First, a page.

Washington, December 3 : Ever wondered why underlies our ability to remember important information and to forget irrelevant details? Well, scientists at the Max Planck Institute of Neurobiology in Martinsried attribute it to the flexibility of the nerve cell's communication units, called synapses.
A synapse is a point at which electrical signals move from one nerve cell to another.
Scientists have long thought that only the receiving side of a synapse plays an active role in the reorganization of the brain, which is thought to underlie our ability to learn but also to forget.
However, the Max Planck team have found that the transmitting terminal of a nerve cell's synapse is also highly adaptable.
Not only the receiving, but also the transmitting terminal of a nerve cell's synapse is higly adaptable
The researchers have revealed that the neurotransmitter-releasing part of a synapse dramatically remodels itself in response to electrical stimulation, and thus may make a decisive contribution to the adaptability of the brain to ever-changing environments.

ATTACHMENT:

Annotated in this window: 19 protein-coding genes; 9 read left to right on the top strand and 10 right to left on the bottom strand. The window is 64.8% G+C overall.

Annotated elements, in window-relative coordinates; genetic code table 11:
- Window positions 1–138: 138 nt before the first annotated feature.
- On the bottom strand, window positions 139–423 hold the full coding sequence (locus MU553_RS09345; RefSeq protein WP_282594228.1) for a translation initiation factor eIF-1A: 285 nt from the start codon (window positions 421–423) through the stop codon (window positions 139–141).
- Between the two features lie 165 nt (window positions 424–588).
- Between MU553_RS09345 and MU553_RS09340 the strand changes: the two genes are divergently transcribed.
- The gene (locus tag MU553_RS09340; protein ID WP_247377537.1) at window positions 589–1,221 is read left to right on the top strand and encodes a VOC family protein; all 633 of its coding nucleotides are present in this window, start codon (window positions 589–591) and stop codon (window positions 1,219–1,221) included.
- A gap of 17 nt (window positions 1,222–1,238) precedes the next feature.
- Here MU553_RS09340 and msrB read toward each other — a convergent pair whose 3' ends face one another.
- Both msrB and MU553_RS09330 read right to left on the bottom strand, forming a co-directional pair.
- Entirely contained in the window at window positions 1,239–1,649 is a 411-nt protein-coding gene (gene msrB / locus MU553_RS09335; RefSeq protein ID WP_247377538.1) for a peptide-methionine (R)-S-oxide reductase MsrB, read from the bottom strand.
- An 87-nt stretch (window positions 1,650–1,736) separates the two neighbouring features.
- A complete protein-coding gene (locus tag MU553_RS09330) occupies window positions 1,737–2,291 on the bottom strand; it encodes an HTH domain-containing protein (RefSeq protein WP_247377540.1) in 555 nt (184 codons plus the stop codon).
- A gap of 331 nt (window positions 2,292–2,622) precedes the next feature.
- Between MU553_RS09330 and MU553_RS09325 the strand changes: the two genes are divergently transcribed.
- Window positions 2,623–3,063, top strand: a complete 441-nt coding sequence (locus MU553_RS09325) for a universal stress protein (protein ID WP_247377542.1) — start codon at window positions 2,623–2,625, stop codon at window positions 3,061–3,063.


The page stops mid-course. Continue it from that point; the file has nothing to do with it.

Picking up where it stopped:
The researchers say that it is only when the transmission terminals and the receiver stations are in the right proportion to each other can communication actually take place in the brain.
The team claim that they are the first research group to successfully observe both the receiver side and the transmitter terminal of a synapse over an extended period of time.
A research article on their work has been published in the journal Neuron.